As Bush passed on his way to and from a political fundraiser, law enforcement blocked two intersecting roads where the demonstrators have camped out all week. Officers required the group to stand behind yellow tape, but no one was asked to leave.

The motorcade didn't stop.

Cindy Sheehan, the California mother who started the vigil along the road leading to Bush's ranch, held a sign that read: "Why do you make time for donors and not for me?"


Hope they didn't spling mud on them.

Thursday, August 11, 2005

O President Bush, Where Are Thou?

From the Lone Star Iconoclast (the local newspaper which also endorsed Kerry-Edwards last year):

President Bush Ditches Mother Of Slain Soldier

By Nathan Diebenow
Associate Editor

CRAWFORD — The mother of a U.S. soldier slain in Iraq was denied a face-to-face meeting with President Bush here Saturday after she walked through a ditch-like path in the August heat to the President’s Prairie Chapel Ranch.

“I didn’t come all this way from California to stand here in a ditch,” said Cindy Sheehan, 48, co-founder of Gold Star Families for Peace, attempting to continue her trek to the ranch.

Even though two of the President’s aides later agreed to deliver her message to him, Sheehan said that she would remain in Crawford for the whole month, if need be, until she is granted a private audience with the commander-in-chief to ask him for what “noble cause” did her son die overseas.

“If he doesn’t come out to talk to me in Crawford, I’ll follow him to D.C., and I’ll camp out on his lawn,” she said, to a round of applause from her supporters. “I’ll go to prison. I don’t want to live in a country where people are treated this way.”
Sheehan’s actions, she said, were sparked by President Bush’s comments like those made last Wednesday in Grapevine to about 1,800 members of the American Legislative Exchange Council: “Our men and women who’ve lost their lives in Iraq and Afghanistan and in this war on terror have died in a noble cause and a selfless cause.”

“We all know by now that that’s not true, and I want to ask George Bush, ‘Why did my son die? What was the noble cause that he died for?’” said Sheehan. “I don’t want [President Bush] to use my son’s name or my family name to justify any more killing or to exploit my son’s name, my son’s sacrifice, or my son’s honor to justify more killing. As a mother, why would I want one more mother to go through what I’m going through, Iraqi or American?

“And I want to tell him that the only way to honor my son’s sacrifice is to bring the troops home now.”

Her son, Casey Sheehan, 24, of Vacaville, Calif., died in Baghdad, Iraq, on April 4, 2004, when his unit was attacked with rocket-propelled grenades and small arms fire. He was assigned to 1st Battalion, 82nd Field Artillery Regiment, 1st Cavalry Division, Fort Hood, Texas.

Bush’s comments Wednesday coincided with the deaths of 12 Marine reservists from Ohio who were killed in perhaps the deadliest roadside bombing of U.S. troops in Iraq. So far, the lives of about 1,821 Americans in uniform have been taken since the 2003 invasion. Pollsters indicate that Bush’s approval ratings are declining in relation to the rise in U.S. casualties in Iraq.

Sheehan, joining anti-war activists at the Crawford Peace House, arrived with a busload of veterans from the Veterans for Peace convention which was held in Irving, near Dallas, since Thursday. The total group of activists there numbered over 50 and included members of Veteran’s for Peace (VFP), Military Families Speak Out (MFSO), Iraq Veterans Against the War (IVAW), CodePink, and the Crawford Peace House.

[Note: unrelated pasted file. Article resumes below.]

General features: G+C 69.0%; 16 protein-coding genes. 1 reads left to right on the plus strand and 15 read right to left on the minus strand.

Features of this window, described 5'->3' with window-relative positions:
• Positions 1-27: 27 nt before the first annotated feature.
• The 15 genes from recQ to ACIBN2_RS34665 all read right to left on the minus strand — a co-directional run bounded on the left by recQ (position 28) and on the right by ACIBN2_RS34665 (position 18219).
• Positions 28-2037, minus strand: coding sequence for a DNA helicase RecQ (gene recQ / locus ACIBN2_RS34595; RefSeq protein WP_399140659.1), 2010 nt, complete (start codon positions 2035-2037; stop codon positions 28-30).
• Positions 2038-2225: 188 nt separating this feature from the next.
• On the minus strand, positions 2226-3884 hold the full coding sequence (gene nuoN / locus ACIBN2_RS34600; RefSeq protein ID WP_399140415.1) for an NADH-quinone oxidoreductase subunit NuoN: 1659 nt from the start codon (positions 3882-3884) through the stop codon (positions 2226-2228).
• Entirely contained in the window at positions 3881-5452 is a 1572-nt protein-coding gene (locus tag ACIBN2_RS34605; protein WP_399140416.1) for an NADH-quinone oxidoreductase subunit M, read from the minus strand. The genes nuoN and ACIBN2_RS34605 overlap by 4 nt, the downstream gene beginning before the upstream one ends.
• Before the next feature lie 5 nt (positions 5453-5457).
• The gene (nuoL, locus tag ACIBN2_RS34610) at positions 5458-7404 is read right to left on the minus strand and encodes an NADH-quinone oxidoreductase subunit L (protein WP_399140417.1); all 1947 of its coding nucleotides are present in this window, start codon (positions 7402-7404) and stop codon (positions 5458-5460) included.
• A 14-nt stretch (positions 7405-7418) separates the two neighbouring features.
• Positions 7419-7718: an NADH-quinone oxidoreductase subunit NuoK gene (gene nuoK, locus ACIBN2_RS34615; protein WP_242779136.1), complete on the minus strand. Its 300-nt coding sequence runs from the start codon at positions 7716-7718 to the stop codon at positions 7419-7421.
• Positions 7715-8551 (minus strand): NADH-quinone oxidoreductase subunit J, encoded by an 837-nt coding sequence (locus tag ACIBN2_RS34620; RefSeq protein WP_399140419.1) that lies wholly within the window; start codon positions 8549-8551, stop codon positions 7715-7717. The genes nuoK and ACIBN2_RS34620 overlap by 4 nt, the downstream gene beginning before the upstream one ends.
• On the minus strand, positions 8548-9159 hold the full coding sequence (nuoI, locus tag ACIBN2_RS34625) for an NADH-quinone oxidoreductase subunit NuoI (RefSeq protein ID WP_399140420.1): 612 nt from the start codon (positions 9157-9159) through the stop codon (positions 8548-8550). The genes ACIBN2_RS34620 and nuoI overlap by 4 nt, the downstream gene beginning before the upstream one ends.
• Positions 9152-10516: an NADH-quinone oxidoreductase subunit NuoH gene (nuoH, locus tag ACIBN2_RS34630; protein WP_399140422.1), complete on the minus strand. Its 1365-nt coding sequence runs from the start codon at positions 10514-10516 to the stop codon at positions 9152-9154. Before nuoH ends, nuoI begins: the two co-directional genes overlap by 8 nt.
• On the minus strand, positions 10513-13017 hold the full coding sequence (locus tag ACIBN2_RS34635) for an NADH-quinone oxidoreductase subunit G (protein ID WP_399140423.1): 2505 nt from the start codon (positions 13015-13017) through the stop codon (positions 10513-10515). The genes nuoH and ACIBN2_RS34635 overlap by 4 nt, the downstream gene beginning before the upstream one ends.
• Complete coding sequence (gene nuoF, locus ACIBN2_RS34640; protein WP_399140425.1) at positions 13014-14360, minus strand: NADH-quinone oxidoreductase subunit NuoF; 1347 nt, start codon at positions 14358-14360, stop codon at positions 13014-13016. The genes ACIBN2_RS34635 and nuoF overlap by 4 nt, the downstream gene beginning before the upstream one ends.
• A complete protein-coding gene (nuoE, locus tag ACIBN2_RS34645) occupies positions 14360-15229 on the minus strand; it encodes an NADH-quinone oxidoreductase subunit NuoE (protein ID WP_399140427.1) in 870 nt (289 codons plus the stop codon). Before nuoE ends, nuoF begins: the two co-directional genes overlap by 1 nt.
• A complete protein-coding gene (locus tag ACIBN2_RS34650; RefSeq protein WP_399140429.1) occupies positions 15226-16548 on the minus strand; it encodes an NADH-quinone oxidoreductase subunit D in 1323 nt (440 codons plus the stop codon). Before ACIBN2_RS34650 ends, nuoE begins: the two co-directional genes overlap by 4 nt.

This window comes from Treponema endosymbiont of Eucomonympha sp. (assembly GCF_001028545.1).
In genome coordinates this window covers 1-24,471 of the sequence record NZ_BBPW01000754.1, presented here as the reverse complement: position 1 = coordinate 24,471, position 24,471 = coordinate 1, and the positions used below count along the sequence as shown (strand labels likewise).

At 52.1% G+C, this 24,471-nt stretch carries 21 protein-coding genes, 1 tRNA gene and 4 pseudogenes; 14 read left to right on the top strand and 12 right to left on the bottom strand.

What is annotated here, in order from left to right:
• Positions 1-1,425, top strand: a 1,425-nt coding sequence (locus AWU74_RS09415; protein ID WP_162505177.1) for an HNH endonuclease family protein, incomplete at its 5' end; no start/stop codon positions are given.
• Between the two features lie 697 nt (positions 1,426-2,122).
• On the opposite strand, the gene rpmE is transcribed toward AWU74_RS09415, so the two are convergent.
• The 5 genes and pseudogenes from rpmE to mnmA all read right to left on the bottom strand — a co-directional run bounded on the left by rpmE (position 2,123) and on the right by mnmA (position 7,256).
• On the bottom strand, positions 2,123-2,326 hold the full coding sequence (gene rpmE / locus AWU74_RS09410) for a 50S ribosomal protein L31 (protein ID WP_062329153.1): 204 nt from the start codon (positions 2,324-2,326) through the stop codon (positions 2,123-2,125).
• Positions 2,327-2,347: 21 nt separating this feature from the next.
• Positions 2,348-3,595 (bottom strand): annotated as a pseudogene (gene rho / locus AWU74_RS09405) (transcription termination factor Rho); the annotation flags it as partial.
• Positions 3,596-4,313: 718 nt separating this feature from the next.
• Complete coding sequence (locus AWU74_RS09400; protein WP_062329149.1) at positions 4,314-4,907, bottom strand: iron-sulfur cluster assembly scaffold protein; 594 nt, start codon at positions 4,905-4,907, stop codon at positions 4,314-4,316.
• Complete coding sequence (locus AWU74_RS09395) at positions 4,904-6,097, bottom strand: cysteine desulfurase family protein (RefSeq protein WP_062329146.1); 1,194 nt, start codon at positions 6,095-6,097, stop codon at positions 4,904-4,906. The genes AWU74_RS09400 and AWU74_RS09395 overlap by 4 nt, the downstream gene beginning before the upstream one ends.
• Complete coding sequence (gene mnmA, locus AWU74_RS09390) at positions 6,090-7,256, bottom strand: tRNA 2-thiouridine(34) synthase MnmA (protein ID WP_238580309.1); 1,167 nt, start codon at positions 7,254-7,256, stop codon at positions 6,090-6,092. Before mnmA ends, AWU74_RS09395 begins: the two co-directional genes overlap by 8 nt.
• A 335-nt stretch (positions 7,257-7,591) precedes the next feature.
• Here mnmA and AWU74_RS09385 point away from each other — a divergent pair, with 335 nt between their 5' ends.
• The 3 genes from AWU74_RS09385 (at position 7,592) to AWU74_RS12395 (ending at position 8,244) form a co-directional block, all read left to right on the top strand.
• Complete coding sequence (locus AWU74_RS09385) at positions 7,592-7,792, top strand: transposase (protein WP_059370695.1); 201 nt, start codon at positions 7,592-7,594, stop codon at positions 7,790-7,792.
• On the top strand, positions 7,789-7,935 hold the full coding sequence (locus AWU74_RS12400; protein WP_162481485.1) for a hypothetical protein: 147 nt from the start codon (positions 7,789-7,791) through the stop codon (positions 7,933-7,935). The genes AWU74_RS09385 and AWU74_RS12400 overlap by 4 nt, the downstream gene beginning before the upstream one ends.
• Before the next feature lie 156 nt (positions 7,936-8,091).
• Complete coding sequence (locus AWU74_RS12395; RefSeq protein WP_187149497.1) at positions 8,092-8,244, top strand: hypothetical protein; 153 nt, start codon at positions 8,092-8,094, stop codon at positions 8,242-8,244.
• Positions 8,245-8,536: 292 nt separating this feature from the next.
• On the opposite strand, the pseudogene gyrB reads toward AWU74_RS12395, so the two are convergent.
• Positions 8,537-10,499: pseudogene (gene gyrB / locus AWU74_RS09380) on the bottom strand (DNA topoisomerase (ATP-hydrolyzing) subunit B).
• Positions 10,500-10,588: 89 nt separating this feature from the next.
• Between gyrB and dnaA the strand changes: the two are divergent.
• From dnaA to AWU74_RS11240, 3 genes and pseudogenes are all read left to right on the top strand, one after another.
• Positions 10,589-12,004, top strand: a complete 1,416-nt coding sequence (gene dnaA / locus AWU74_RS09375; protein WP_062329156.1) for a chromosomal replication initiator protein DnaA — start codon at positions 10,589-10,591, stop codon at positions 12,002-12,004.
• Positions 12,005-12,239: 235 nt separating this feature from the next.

Vietnam veteran Jim Waters, not affliated with any activist group, said that he drove overnight from Lubbock alone in support of Sheehan and the Gold Star Families for Peace because he is “very concerned” about the war in Iraq and wants to ask President Bush, “Why aren’t his daughters there?”

“One of the principles of leadership is you don’t ask people to do what you yourself don’t have the courage to do, and [President Bush] is asking people to fight to their deaths when he himself and most of the architects of this war never served,” said Waters, a retired Navy commander and former hospital administrator. “[President Bush] served, but he jumped over 10,000 people to get into the National Guard Champagne Unit, so he could avoid duty in Vietnam. I had to go to Vietnam, and now he’s sending them to their deaths — over 1,800 so far.

“I’m sick and tired of what’s happening to our country,” he continued. “To me it’s almost like the White House operation is a mob operation. These guys are scary, and they’re dangerous, in my opinion.”

Read the rest here.

Tuesday, August 09, 2005

Time To End Poverty

A JRE commentary forthcoming in Sojourner magazine:

You can tell a lot about people by how they treat their neighbors in need.
by Sen. John Edwards

Poverty is one of the great moral issues of our time. It cuts to the heart of America’s great promise: that anyone who works hard and plays by the rules will have the opportunity to build a better life for themselves and their family. And I believe that the American people are ready to do something about it if our leaders are willing to ask them.

You can tell a lot about people by how they treat their neighbors in need. And I believe that you can tell a lot about a country’s character by how they treat millions of people who live at the margins and below: Do we send them to the shadowy corners or do we bring them to the center of our lives? We know in our hearts that in a country of our wealth and our prosperity to have so many Americans live lives of endless struggle is wrong.

LINK to read the rest of the article. Thanks to Jeebie at JREG for finding this.